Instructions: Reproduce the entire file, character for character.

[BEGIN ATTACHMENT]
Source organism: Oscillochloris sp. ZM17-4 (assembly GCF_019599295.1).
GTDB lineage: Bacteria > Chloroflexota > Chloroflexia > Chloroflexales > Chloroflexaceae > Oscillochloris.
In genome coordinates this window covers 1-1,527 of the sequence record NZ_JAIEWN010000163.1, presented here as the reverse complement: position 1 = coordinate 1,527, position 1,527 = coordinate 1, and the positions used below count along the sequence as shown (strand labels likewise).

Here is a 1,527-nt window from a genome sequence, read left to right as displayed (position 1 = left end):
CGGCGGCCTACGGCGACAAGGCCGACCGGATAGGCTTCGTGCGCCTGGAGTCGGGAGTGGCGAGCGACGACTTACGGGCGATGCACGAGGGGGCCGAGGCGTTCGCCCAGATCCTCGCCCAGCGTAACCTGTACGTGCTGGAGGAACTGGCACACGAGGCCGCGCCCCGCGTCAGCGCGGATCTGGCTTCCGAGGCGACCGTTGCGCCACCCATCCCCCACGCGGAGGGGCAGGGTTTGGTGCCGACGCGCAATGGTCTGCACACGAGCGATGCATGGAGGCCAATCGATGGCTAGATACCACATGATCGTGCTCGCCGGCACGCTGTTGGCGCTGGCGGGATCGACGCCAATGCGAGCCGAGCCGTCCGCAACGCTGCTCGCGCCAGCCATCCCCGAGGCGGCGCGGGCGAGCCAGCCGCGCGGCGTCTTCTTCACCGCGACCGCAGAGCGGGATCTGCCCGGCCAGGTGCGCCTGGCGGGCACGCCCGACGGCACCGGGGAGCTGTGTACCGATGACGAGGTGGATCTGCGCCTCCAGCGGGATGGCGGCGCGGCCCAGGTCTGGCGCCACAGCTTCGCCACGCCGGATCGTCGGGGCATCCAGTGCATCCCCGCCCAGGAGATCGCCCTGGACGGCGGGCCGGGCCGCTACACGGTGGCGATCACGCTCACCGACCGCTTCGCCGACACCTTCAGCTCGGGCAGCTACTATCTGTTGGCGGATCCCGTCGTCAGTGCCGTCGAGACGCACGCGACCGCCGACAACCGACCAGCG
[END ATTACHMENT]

Source organism: Oscillochloris sp. ZM17-4 (assembly GCF_019599295.1).
GTDB lineage: Bacteria > Chloroflexota > Chloroflexia > Chloroflexales > Chloroflexaceae > Oscillochloris.
In genome coordinates this window covers 1-1,527 of the sequence record NZ_JAIEWN010000163.1, presented here as the reverse complement: position 1 = coordinate 1,527, position 1,527 = coordinate 1, and the positions used below count along the sequence as shown (strand labels likewise).

Here is a 1,527-nt window from a genome sequence, read left to right as displayed (position 1 = left end):
CGGCGGCCTACGGCGACAAGGCCGACCGGATAGGCTTCGTGCGCCTGGAGTCGGGAGTGGCGAGCGACGACTTACGGGCGATGCACGAGGGGGCCGAGGCGTTCGCCCAGATCCTCGCCCAGCGTAACCTGTACGTGCTGGAGGAACTGGCACACGAGGCCGCGCCCCGCGTCAGCGCGGATCTGGCTTCCGAGGCGACCGTTGCGCCACCCATCCCCCACGCGGAGGGGCAGGGTTTGGTGCCGACGCGCAATGGTCTGCACACGAGCGATGCATGGAGGCCAATCGATGGCTAGATACCACATGATCGTGCTCGCCGGCACGCTGTTGGCGCTGGCGGGATCGACGCCAATGCGAGCCGAGCCGTCCGCAACGCTGCTCGCGCCAGCCATCCCCGAGGCGGCGCGGGCGAGCCAGCCGCGCGGCGTCTTCTTCACCGCGACCGCAGAGCGGGATCTGCCCGGCCAGGTGCGCCTGGCGGGCACGCCCGACGGCACCGGGGAGCTGTGTACCGATGACGAGGTGGATCTGCGCCTCCAGCGGGATGGCGGCGCGGCCCAGGTCTGGCGCCACAGCTTCGCCACGCCGGATCGTCGGGGCATCCAGTGCATCCCCGCCCAGGAGATCGCCCTGGACGGCGGGCCGGGCCGCTACACGGTGGCGATCACGCTCACCGACCGCTTCGCCGACACCTTCAGCTCGGGCAGCTACTATCTGTTGGCGGATCCCGTCGTCAGTGCCGTCGAGACGCACGCGACCGCCGACAACCGACCAGCG